March 6, 1913
Among those who attended the inauguration at Washington Tuesday were Mr. and Mrs. E. D. Waugh, John Waugh, Edgar Herold, T. M. Ocheltree, J. M. Waybright, D. M. Boyer and C. A. Yeager.
Washington, D. C. – Secretary Knox today issued a formal announcement to the public that the income tax amendment is now a part of the constitution having been ratified by more than three-fourths of the states.
Henry Shinaberry lost a number of sheep by dogs Monday night.
Glenn Armstrong, of east Highland county, was thrown from his horse and his foot catching in the stirrup he was dragged half a mile. He was so badly injured that he died in a short time.
Some excitement was occasioned in the town of Durbin the other day when a Western Maryland locomotive whistle got “stopped open” and could not be shut off. For over an hour the continuous whistling woke the echoes and brought the people in for miles as they thought the town was surely burning up.
We learn that the debate at Durbin the night of the 22nd was the most noted of the season. But we will not say what it was noted for.
The postal department is advertising for bids for a changed mail service from Marlinton to Huntersville. The mail will leave Marlinton just after the 11:12 train and return in time to catch the 4:38 train in the afternoon. This will save the town of Huntersville a day’s time in mail matters.
Our basketball trip to Marlinton was a fitting climax to the end of our intercollegiate contest. This was the most enjoyable trip of the season, as expressed by all the boys.
The Marlinton people certainly take the cake for hospitality and sociability…. White Sulphur Sentinel
Mrs. Aaron Sharp had a “carpet rag” cutting last Tuesday that was enjoyed by all who were present.
Born to Mr. and Mrs. Clarence Jordan, last Wednesday, a daughter.
Misses Zula Jordan and Mattie Moore left last week for St. Louis, Mo., to take a course in trained nursing.
Messrs. Hiner & Fox spent Monday night with C. S. Curry. They had been out on a horse trading tour, and had some good looking stock.
We had quite a snowstorm Sunday, March 2.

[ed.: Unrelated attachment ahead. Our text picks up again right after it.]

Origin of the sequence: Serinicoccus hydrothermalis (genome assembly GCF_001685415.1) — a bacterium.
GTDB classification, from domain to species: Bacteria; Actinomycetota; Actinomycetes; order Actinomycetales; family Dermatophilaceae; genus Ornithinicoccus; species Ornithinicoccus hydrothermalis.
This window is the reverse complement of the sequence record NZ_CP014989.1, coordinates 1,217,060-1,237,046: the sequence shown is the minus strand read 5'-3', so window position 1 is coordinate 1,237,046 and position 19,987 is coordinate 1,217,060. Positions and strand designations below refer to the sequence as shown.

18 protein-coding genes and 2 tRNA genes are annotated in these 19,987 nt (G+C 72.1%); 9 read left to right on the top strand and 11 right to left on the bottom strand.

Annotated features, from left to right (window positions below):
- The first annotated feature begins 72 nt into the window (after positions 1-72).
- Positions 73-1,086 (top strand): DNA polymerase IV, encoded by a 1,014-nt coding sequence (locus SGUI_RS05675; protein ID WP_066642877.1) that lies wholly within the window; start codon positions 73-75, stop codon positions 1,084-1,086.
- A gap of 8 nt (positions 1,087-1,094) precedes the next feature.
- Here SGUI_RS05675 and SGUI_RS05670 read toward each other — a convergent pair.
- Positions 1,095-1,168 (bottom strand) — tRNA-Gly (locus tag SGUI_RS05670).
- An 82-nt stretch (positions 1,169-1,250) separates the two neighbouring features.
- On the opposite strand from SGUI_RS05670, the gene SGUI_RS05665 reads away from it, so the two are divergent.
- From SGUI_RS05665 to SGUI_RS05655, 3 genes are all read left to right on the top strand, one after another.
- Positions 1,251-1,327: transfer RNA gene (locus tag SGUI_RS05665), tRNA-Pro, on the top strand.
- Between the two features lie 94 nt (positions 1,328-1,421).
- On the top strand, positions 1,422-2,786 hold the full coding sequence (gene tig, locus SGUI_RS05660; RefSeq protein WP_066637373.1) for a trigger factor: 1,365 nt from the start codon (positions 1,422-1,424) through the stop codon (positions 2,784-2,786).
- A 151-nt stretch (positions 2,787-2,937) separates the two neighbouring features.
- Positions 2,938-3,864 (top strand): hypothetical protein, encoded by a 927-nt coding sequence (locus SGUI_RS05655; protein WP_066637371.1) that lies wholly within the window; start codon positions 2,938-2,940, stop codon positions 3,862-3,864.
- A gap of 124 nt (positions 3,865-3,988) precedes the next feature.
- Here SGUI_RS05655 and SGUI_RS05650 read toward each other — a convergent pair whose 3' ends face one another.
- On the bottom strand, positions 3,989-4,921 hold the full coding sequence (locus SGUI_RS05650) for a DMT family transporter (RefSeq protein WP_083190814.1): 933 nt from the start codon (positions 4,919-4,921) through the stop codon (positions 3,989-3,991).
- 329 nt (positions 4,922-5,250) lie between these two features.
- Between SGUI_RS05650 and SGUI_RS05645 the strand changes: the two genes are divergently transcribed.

The luncheon at Mrs. J. C. Hamilton’s was well patronized.
Our Sunday School is progressing nicely.
About four o’clock Thursday morning, February 13, 1913, S. W. Kelly and wife, who were sleeping in a distant room, heard the screams of his mother, Mrs. Anzabel Kelly. When they reached her she was enveloped in flames. They managed to put the fire out, but she was so badly burned that she lived only 12 hours and fifteen minutes. She could not tell how it happened, but we presume she dropped fire from her pipe and set her clothes on fire, as she was in the habit of getting up at night to smoke. Rev. J. W. King preached her funeral at her home from Job 14:14. Her remains were taken to Becca’s Creek in Randolph county, and laid beside her husband, John C. Kelly, who preceded her to the grave 17 years ago.
Charles Shinaberry made a flying trip to Dunmore last week in search of yearling cattle.
Ira Shinaberry, dealer in raw fur, shipped a nice bunch to New York a few days ago.
Cecil Shinaberry and sister, Miss Stella, and Dennis Grimes attended the entertainment at Stony Bottom.
John A. Beverage is preparing to set an acre of land in raspberry bushes and plum trees this spring.
Making maple syrup is on the program at present; a good flow of sap is reported.
It hath been decreed from now evermore,
No man shall rule his house as of yore!
And if their decreed be scornfully resisted,
Al Smith and Summers Sharp will have you arrested.
The above was found posted Thursday morning. It sounds like somebody had been trying to write poetry without license there for. The gentlemen referred to occupy the position of justice and prosecuting attorney respectively.
MRS. MARY J. WILSON
While earth was wrapped in her sable mantle of night and the hush of sleep was o’er all, a little company of near friends gathered to the bedside where one lay dying as men say; but in reality the body of Mary J. Wilson, tired and worn with many years of arduous existence, found a willingness to rest a while and her pure soul broke from the shackles of flesh and found a finer, fuller fellowship with him, her Savior, whom she had served long and well.
The subject of this brief sketch was born in the morning years of the last century and born into heavenly citizenship in the early morning glow of this new century, thus in her long eventful life she links well together the beginnings of two centuries…
Her earthly pilgrimage was 85 years, 7 months and 17 days as to duration; varied and triumphant as to type…